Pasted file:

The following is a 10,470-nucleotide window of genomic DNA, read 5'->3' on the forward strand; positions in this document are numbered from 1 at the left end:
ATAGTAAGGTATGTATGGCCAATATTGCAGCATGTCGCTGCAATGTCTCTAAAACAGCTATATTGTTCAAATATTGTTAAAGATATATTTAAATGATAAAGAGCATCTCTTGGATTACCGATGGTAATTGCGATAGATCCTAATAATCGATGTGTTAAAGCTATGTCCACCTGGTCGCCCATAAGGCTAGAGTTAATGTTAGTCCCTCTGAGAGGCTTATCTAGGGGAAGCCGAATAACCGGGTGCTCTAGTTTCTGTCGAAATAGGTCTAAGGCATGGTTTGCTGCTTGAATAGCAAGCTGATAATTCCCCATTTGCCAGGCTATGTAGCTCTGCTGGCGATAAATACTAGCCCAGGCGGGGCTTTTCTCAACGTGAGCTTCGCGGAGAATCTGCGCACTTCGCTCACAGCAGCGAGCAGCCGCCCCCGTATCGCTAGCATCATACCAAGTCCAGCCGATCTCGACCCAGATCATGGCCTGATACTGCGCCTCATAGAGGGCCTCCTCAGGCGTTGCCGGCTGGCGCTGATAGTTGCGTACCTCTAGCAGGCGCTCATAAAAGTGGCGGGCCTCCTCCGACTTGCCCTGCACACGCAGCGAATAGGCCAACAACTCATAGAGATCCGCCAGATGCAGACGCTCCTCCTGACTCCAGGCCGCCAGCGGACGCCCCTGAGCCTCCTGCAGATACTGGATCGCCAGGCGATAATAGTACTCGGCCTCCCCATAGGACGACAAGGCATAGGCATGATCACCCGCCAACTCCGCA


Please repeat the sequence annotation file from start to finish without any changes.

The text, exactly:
The following is a 10,470-nucleotide window of genomic DNA, read 5'->3' on the forward strand; positions in this document are numbered from 1 at the left end:
ATAGTAAGGTATGTATGGCCAATATTGCAGCATGTCGCTGCAATGTCTCTAAAACAGCTATATTGTTCAAATATTGTTAAAGATATATTTAAATGATAAAGAGCATCTCTTGGATTACCGATGGTAATTGCGATAGATCCTAATAATCGATGTGTTAAAGCTATGTCCACCTGGTCGCCCATAAGGCTAGAGTTAATGTTAGTCCCTCTGAGAGGCTTATCTAGGGGAAGCCGAATAACCGGGTGCTCTAGTTTCTGTCGAAATAGGTCTAAGGCATGGTTTGCTGCTTGAATAGCAAGCTGATAATTCCCCATTTGCCAGGCTATGTAGCTCTGCTGGCGATAAATACTAGCCCAGGCGGGGCTTTTCTCAACGTGAGCTTCGCGGAGAATCTGCGCACTTCGCTCACAGCAGCGAGCAGCCGCCCCCGTATCGCTAGCATCATACCAAGTCCAGCCGATCTCGACCCAGATCATGGCCTGATACTGCGCCTCATAGAGGGCCTCCTCAGGCGTTGCCGGCTGGCGCTGATAGTTGCGTACCTCTAGCAGGCGCTCATAAAAGTGGCGGGCCTCCTCCGACTTGCCCTGCACACGCAGCGAATAGGCCAACAACTCATAGAGATCCGCCAGATGCAGACGCTCCTCCTGACTCCAGGCCGCCAGCGGACGCCCCTGAGCCTCCTGCAGATACTGGATCGCCAGGCGATAATAGTACTCGGCCTCCCCATAGGACGACAAGGCATAGGCATGATCACCCGCCAACTCCGCA